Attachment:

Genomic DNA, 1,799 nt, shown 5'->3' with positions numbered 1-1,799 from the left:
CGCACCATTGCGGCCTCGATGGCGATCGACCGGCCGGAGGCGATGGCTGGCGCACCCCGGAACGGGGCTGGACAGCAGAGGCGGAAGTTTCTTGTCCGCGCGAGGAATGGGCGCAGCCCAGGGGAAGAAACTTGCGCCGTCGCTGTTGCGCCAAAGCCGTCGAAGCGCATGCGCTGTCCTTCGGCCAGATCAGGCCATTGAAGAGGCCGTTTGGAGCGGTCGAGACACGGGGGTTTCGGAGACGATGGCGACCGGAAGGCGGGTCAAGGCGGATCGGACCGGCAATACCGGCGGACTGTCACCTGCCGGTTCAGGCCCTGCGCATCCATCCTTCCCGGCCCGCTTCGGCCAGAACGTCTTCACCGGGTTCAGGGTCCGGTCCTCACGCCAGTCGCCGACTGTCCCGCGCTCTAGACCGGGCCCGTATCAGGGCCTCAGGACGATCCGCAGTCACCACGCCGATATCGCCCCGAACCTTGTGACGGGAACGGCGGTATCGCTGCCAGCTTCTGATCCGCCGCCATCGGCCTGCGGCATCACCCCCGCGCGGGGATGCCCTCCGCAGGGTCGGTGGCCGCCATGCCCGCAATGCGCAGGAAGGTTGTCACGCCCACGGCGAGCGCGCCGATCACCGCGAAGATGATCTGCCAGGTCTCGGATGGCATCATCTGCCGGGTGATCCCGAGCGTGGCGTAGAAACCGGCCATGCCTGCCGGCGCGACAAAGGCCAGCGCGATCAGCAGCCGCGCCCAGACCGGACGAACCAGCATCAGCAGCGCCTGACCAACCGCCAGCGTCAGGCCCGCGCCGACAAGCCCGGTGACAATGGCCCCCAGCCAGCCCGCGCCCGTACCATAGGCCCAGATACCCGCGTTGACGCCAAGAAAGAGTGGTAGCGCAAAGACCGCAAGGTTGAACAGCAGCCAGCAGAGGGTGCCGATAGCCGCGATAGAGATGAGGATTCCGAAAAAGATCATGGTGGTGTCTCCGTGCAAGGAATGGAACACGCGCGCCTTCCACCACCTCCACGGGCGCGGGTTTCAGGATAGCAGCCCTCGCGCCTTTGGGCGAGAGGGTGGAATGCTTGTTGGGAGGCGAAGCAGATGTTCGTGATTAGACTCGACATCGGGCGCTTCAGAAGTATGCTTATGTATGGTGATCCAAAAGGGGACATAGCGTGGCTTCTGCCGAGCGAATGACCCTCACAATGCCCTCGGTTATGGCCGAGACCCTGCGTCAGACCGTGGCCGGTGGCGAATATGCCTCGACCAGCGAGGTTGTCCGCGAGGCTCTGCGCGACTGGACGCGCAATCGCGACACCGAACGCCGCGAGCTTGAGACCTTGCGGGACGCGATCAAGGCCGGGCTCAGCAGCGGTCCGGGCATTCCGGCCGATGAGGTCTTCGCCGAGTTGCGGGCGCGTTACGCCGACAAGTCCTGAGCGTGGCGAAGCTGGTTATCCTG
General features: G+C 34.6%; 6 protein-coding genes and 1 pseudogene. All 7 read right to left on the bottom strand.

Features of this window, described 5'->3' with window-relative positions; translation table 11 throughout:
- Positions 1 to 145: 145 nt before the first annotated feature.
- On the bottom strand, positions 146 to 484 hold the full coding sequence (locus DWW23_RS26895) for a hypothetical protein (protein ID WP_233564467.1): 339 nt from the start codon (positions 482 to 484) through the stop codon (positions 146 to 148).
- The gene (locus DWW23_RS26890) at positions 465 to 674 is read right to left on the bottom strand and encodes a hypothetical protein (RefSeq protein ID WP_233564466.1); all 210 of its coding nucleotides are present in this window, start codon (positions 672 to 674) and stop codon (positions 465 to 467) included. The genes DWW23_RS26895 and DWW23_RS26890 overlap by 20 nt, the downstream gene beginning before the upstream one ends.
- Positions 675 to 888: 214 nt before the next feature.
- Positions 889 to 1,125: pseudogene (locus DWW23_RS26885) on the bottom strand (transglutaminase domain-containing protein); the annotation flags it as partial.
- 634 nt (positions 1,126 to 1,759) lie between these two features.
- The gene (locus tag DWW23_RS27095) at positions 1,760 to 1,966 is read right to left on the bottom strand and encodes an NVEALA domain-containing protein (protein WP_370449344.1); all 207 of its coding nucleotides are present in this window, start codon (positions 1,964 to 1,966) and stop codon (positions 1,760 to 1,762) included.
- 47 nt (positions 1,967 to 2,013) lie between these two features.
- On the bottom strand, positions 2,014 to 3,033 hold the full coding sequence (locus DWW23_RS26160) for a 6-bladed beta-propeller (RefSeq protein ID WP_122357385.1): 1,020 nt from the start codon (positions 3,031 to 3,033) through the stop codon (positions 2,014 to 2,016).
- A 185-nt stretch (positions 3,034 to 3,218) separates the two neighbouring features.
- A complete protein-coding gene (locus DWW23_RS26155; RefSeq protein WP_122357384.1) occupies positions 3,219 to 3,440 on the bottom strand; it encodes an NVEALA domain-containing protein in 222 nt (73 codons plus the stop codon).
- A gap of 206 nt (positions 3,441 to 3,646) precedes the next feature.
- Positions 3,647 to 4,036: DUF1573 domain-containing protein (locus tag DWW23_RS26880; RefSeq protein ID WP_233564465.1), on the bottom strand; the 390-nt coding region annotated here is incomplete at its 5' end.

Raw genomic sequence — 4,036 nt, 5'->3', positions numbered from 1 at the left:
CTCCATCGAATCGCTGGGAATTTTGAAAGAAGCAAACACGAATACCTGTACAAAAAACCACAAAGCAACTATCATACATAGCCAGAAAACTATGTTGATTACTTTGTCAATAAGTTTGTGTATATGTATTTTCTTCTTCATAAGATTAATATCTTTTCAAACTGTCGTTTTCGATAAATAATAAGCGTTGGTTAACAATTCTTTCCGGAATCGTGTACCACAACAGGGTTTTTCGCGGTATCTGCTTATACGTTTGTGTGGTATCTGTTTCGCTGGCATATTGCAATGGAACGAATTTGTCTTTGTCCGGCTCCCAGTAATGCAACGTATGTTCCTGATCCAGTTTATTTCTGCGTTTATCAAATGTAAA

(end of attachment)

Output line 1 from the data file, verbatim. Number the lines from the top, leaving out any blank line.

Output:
Genomic DNA, 1,799 nt, shown 5'->3' with positions numbered 1-1,799 from the left: